Mom Names: the New Generation

Mom Names: the New Generation

Today’s Mom Names might be familiar to you as the names of the friends who came to your first sleepover or your roommates in college: forever young. But many of the 1980s names and 1990s names, once considered the cool girl names, have become today's new Mom Names.

It stands to reason that many 80s and 90s names have crossed over into mom territory: girls born in those decades are now 20 to 40, the prime age for motherhood.

Of course, not every name of a twenty-or-thirty-something female automatically becomes a Mom Name. What does?

To qualify as a Mom Name, the name has to be emblematic of those late decades of the 1900s but to have since faded from popularity. Sure, there are definitely still babies named Ashley and Jessica, but those names are more likely to suggest a mom than a tiny child.

Some of the girls’ names popular at the end of the last century are too classic to be typified as Mom Names. Sarah and Elizabeth, for instance, defy a connection to any one moment in time.

Other names widely used in the 80s and 90s were already past their peak and so are really more Grandma Names than Mom Names: Donna, for instance, or Debra or, yes, Karen.

And that’s the reason you may not want to give one of the new Mom Names to a baby. As appealing as many of them are in so many ways, Mom Names belong to the last generation, not the next one.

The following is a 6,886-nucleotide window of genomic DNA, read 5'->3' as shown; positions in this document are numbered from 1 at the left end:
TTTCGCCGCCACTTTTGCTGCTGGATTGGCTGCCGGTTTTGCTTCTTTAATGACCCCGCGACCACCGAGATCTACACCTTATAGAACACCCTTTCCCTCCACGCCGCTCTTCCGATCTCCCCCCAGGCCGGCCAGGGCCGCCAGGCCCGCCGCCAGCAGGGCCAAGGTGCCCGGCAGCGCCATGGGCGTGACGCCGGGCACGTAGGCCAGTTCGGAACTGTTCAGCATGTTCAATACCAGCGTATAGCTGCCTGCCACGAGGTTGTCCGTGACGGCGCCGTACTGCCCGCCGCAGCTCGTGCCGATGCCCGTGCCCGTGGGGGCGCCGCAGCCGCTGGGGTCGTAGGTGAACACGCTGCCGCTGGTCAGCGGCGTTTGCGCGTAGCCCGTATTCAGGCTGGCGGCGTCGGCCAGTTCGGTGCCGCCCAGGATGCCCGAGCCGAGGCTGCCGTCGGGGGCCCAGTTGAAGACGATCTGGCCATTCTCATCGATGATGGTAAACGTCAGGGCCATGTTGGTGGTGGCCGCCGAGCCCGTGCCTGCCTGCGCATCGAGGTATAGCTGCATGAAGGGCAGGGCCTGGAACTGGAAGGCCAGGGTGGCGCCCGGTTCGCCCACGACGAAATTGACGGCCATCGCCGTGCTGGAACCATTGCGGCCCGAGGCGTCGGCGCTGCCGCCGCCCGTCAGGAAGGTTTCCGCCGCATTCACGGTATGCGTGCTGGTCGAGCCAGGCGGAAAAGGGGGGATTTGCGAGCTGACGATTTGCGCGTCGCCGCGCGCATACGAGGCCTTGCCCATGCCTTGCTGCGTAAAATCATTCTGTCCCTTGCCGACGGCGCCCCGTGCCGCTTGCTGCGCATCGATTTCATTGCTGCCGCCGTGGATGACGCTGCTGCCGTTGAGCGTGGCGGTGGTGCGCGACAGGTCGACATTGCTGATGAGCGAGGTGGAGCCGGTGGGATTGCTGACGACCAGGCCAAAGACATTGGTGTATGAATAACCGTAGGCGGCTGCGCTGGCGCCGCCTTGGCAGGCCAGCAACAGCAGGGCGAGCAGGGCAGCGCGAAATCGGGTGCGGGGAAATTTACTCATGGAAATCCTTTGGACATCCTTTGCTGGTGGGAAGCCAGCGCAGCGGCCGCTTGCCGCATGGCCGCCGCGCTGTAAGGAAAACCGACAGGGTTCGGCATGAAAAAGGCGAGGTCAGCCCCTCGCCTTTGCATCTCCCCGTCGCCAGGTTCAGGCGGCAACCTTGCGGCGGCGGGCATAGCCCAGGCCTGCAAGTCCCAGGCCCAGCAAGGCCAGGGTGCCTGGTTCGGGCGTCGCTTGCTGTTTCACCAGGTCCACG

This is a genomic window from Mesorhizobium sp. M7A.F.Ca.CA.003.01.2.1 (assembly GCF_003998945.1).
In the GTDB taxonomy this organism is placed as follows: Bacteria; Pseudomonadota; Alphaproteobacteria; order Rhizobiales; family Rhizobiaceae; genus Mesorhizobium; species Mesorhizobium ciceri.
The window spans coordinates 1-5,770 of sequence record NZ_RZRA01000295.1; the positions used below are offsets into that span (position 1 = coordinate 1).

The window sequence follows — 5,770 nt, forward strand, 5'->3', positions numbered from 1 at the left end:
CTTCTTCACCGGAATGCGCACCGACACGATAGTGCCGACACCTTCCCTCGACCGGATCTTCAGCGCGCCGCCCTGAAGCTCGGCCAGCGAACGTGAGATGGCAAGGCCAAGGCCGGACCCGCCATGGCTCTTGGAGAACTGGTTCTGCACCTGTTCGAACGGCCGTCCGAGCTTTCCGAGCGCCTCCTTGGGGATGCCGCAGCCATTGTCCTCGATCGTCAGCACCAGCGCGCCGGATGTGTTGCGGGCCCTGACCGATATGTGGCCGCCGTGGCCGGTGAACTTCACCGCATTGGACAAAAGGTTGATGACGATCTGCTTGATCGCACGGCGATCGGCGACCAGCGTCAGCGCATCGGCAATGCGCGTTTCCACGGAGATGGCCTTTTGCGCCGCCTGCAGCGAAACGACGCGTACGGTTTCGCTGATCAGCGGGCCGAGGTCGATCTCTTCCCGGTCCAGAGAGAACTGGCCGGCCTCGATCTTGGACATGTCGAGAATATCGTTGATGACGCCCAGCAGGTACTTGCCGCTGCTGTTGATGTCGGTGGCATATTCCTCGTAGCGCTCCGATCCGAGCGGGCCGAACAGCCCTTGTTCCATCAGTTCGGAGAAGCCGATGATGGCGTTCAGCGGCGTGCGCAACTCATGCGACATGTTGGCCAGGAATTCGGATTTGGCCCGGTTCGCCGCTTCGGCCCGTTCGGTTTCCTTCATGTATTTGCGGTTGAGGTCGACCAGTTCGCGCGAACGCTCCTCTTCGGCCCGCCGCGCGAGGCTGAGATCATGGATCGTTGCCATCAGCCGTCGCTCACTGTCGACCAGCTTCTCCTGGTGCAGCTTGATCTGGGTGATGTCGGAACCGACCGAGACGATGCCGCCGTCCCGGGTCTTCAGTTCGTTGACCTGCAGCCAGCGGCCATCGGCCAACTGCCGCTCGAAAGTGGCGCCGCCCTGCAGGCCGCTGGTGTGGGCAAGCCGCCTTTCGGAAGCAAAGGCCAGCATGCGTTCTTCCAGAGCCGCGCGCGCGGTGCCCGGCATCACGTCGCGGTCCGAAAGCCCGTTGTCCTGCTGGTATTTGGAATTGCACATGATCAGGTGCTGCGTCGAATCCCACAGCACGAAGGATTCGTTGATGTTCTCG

Today's Mom Names

For background, here are the top girl names of the 1980s and 1990s, along with data on which names reached their highest points in the years when many of today’s new moms were born.

Top Girl Names of the 1980s

Top Girl Names of the 1990s

Girl names that peaked in 1983

These women turn 40 this year.

Girl names that peaked in 1988

The babies of 1988 are 35 years old now.

Girl names that peaked in 1993

People born when these names were at their most popular are turning 30.

Girl names that peaked in 1998

Babies born in 1998 celebrate their 25th birthdays this year.

About the Author

Pamela Redmond

Pamela Redmond is the cocreator and CEO of Nameberry and Baby Name DNA. The coauthor of ten groundbreaking books on names, Redmond is an internationally-recognized baby name expert, quoted and published widely in such media outlets as the New York Times, the Wall Street Journal, The Today Show, CNN, and the BBC. She has written about baby names for The Daily Beast, The Huffington Post, and People.

Redmond is also a New York Times bestselling novelist whose books include Younger, the basis for the hit television show, and its sequel, Older. She has three new books in the works.